Using motivation to your advantage

Blog Post created by communitymanager on Feb 12, 2019

What made you decide to work on your weight now?



This may be one of the first questions you ask yourself,  because knowing your motivation is one of the keys to successful lifestyle change.  It energizes us and focuses our attention on our priorities.



Motivation can be challenging to harness at times, so here are some tips for making the most of it.



  1. Identify your reasons for change. Get really clear on who or what in your life is driving you to make a change right now. Do you want to feel more energetic?  Dance like never before? Keep up with your kids? Once you understand your underlying motivations for change, write them down and keep them front and center – in a place you’ll frequently see them.
  2. Make sure lifestyle changes aren’t drudgery. Watching what you eat and exercising aren’t always the most intrinsically satisfying, so choose activities you enjoy or pair them with other things you like. Savor the flavors of healthy foods and recipes, and feel how they nourish your body. If you’re social, invite friends to join you for a workout.  If you enjoy a challenge, train for races or beat your own times. And then mix up the activities every so often to maintain interest. Lacking for ideas? Talk with your coach!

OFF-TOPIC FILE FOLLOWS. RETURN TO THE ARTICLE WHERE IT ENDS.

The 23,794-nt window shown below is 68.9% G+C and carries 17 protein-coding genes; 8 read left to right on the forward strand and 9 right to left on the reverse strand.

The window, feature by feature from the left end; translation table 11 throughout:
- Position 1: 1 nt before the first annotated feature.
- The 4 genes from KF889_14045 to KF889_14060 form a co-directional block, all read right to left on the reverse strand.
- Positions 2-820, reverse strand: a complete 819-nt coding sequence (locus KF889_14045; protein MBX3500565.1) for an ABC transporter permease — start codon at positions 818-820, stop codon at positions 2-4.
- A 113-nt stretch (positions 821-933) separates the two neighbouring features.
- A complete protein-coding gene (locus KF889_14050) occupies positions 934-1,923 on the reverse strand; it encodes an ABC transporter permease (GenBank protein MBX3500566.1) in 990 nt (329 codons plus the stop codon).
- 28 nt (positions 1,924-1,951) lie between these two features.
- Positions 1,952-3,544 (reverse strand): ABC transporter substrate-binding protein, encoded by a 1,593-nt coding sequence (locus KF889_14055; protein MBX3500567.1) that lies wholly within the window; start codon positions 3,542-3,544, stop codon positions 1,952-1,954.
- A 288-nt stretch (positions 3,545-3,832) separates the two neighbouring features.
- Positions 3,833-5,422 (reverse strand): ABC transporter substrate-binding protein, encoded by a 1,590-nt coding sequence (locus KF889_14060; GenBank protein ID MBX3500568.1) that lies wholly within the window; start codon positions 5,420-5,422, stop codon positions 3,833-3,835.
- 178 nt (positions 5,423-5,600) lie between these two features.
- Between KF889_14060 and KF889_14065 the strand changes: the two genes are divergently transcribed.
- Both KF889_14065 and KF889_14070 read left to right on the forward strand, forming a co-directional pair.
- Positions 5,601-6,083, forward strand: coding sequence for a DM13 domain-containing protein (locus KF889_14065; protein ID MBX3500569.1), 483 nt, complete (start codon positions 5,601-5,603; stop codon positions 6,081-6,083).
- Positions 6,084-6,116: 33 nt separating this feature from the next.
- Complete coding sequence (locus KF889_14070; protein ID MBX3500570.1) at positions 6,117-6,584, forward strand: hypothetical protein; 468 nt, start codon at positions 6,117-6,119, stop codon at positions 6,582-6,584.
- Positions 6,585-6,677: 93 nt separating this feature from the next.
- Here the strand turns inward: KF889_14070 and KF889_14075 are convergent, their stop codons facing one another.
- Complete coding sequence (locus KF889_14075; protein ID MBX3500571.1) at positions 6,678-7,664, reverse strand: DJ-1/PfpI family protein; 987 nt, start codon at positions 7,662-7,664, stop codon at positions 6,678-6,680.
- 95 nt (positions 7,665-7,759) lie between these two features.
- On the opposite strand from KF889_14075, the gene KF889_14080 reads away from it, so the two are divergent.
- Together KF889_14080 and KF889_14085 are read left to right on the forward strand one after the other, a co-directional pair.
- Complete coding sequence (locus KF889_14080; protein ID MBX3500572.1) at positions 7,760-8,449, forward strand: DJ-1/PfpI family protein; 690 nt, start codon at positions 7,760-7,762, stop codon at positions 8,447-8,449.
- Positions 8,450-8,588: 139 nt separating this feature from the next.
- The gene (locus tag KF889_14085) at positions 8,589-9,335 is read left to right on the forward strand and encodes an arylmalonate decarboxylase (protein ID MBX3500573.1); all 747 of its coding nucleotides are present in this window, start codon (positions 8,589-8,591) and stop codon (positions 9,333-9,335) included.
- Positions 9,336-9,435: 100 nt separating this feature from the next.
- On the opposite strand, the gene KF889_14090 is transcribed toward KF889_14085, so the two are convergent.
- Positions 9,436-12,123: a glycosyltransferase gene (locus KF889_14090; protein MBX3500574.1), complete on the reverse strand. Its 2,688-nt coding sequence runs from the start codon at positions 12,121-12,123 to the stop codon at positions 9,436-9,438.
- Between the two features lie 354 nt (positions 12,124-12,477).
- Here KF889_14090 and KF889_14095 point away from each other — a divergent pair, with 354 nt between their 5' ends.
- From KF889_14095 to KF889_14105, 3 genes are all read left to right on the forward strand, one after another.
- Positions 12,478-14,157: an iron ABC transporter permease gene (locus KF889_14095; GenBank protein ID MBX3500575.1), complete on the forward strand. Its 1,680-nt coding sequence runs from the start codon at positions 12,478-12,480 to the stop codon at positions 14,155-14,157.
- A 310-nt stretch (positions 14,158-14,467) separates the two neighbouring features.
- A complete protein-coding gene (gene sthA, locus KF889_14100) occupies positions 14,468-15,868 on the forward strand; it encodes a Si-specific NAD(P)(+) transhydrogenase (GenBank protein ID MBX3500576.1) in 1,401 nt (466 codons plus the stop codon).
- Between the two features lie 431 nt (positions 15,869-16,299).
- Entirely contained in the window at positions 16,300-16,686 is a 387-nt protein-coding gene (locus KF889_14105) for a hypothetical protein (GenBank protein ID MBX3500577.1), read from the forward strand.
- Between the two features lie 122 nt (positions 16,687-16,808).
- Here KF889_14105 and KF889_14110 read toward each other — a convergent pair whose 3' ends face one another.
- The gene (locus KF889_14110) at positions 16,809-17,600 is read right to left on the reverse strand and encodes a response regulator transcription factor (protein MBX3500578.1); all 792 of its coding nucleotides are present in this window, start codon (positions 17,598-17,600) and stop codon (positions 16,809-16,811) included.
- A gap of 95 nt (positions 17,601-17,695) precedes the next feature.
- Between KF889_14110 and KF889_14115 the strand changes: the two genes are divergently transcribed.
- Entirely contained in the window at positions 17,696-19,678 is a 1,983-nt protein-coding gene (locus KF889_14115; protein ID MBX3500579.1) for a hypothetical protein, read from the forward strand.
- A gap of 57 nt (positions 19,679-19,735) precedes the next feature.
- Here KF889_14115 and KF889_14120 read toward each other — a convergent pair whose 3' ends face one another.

3. Plan for when motivation wanes.  As hard as we might try to maintain it, there are times when motivation lags.  What to do? Use your environment to set you up for success. Keep unhealthy foods out of easy access. Lay out your exercise clothes before you go to bed so they are waiting for you in the morning. That way you’re ready when motivation weakens – and know it’s only a matter of time before it returns.



Remember, a little motivation goes a long way – so use it to your advantage!




Elliot AJ, Harackiewicz JM. Goal setting, achievement orientation, and intrinsic motivation: a mediational analysis. J Pers Soc Psychol. 1994;66:968-80.

Ntoumanis N, Biddle SJ. Affect and achievement goals in physical activity: a meta-analysis. Scandinavian Journal of Medicine and Science in Sports. 1999;9:315-32.